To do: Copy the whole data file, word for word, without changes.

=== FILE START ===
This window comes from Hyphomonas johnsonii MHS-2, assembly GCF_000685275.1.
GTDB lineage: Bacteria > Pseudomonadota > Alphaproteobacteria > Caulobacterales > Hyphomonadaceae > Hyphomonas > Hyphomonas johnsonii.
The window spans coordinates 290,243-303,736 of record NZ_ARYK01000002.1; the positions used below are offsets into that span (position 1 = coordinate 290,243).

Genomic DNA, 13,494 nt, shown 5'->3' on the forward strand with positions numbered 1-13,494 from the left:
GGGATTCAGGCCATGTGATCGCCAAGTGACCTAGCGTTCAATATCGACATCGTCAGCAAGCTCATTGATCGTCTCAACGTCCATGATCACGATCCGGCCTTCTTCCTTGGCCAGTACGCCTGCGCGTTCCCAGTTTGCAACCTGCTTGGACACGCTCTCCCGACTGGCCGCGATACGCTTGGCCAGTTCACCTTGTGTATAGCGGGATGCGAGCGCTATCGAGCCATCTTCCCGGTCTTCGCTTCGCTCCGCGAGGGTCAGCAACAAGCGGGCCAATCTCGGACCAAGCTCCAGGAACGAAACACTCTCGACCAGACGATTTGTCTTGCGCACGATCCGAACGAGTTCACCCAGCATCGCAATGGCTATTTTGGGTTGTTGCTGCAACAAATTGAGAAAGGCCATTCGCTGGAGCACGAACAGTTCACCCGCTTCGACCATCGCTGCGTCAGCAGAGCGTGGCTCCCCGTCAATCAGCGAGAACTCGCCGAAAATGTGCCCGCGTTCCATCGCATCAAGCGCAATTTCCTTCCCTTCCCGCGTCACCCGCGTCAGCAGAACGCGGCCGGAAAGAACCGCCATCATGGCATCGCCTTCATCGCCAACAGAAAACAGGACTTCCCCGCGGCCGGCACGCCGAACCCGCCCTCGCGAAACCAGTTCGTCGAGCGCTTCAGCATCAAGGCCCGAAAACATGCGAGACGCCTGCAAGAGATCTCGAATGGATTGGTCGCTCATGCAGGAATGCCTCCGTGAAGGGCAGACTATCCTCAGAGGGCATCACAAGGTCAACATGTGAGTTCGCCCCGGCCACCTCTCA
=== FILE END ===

This window comes from Hyphomonas johnsonii MHS-2, assembly GCF_000685275.1.
GTDB lineage: Bacteria > Pseudomonadota > Alphaproteobacteria > Caulobacterales > Hyphomonadaceae > Hyphomonas > Hyphomonas johnsonii.
The window spans coordinates 290,243-303,736 of record NZ_ARYK01000002.1; the positions used below are offsets into that span (position 1 = coordinate 290,243).

Genomic DNA, 13,494 nt, shown 5'->3' on the forward strand with positions numbered 1-13,494 from the left:
GGGATTCAGGCCATGTGATCGCCAAGTGACCTAGCGTTCAATATCGACATCGTCAGCAAGCTCATTGATCGTCTCAACGTCCATGATCACGATCCGGCCTTCTTCCTTGGCCAGTACGCCTGCGCGTTCCCAGTTTGCAACCTGCTTGGACACGCTCTCCCGACTGGCCGCGATACGCTTGGCCAGTTCACCTTGTGTATAGCGGGATGCGAGCGCTATCGAGCCATCTTCCCGGTCTTCGCTTCGCTCCGCGAGGGTCAGCAACAAGCGGGCCAATCTCGGACCAAGCTCCAGGAACGAAACACTCTCGACCAGACGATTTGTCTTGCGCACGATCCGAACGAGTTCACCCAGCATCGCAATGGCTATTTTGGGTTGTTGCTGCAACAAATTGAGAAAGGCCATTCGCTGGAGCACGAACAGTTCACCCGCTTCGACCATCGCTGCGTCAGCAGAGCGTGGCTCCCCGTCAATCAGCGAGAACTCGCCGAAAATGTGCCCGCGTTCCATCGCATCAAGCGCAATTTCCTTCCCTTCCCGCGTCACCCGCGTCAGCAGAACGCGGCCGGAAAGAACCGCCATCATGGCATCGCCTTCATCGCCAACAGAAAACAGGACTTCCCCGCGGCCGGCACGCCGAACCCGCCCTCGCGAAACCAGTTCGTCGAGCGCTTCAGCATCAAGGCCCGAAAACATGCGAGACGCCTGCAAGAGATCTCGAATGGATTGGTCGCTCATGCAGGAATGCCTCCGTGAAGGGCAGACTATCCTCAGAGGGCATCACAAGGTCAACATGTGAGTTCGCCCCGGCCACCTCTCA